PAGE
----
Excerpts from "Wreaking Havoc with Life: Minute atrazine levels lead to hermaphroditic frogs and cancer"
by Tyrone Hayes, PH.D.
I was a consultant for Novartis and Syngenta, the makers of atrazine. And I learned a lot.
For the past five years, I worked on the widely used herbicide atrazine. It has been used for 40 years, exposing us for many generations. We use more than 76 million pounds annually in the U.S. Atrazine is one of the top contaminants of ground and surface waters. In the U.S. and throughout the world (used in more than 80 countries), it is the largest selling chemical manufactured by the largest chemical company in the world. It is used on our No. 1 crop in the U.S.—corn. Although just reregistered in the U.S., the European Union (EU) banned it. In fact, it has never been used in Switzerland, which is where Syngenta is based.
BIOLOGICAL EFFECTS OF ATRAZINE
What atrazine does is the following. Normally, if you are male, you should make testosterone. It is testosterone in humans that controls masculine development like a deep voice, beard growth, and sperm production. Atrazine turns on the enzyme aromatase. Aromatase is responsible for converting androgen (a male hormone, such as testosterone) to estrogen.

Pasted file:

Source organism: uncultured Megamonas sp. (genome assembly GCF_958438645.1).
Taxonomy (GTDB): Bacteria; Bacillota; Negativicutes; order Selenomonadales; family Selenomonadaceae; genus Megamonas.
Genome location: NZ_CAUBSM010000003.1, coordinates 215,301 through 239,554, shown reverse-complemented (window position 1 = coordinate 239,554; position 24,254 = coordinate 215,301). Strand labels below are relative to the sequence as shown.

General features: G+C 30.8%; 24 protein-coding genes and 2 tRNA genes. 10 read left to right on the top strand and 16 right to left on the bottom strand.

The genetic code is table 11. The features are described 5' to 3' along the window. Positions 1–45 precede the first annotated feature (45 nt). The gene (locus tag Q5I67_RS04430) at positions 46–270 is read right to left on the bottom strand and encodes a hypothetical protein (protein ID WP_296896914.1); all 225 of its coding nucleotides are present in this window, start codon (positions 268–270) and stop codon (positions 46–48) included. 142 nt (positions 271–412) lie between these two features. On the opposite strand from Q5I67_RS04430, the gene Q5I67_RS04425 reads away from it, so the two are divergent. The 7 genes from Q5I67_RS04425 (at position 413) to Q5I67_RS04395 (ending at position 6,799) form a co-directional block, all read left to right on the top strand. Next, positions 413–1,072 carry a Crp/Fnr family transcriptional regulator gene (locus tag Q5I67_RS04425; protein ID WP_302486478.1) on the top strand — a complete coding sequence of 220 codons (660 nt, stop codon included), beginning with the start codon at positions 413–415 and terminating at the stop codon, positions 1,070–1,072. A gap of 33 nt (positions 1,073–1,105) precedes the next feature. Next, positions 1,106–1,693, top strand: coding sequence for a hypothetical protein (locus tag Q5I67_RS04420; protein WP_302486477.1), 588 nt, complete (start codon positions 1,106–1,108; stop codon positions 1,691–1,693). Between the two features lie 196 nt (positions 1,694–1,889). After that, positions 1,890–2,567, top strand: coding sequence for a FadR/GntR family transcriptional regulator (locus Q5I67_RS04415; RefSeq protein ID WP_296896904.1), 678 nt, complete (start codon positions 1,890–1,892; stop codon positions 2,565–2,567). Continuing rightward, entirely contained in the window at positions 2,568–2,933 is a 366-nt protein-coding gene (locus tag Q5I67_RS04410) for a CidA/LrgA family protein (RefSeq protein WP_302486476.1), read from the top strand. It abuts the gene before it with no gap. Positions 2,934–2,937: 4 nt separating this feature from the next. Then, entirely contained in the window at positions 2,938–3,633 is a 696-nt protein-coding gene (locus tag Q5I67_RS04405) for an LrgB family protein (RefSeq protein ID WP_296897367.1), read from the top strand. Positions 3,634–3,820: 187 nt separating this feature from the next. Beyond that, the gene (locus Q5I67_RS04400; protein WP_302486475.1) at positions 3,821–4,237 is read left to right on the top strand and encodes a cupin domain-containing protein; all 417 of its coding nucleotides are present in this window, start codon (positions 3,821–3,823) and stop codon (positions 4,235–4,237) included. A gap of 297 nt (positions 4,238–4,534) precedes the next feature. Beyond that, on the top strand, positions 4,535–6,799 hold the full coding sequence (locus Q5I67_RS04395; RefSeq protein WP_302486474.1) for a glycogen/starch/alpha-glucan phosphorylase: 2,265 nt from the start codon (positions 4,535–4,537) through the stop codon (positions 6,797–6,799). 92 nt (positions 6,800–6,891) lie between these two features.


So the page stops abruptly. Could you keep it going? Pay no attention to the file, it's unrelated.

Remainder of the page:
So amphibians exposed to atrazine suffer two consequences. First, they are demasculanized or chemically castrated because they are losing the androgen. As a result, male frogs' voice boxes do not develop. Secondly, they are feminized because they are now making the female hormone, estrogen or estrodial.
The consequences: An African frog exposed to 0.1 parts per billion (ppb) atrazine developed two testes, two ovaries, followed by another testis and two more ovaries. This is not a normal animal. The manufacturer argues that there is good reason and we are just studying something that naturally occurs. You should not have seven gonads and you should certainly not have a mixture of testes and ovaries in your body … even if you are a frog. They are pretty much like humans in that regard.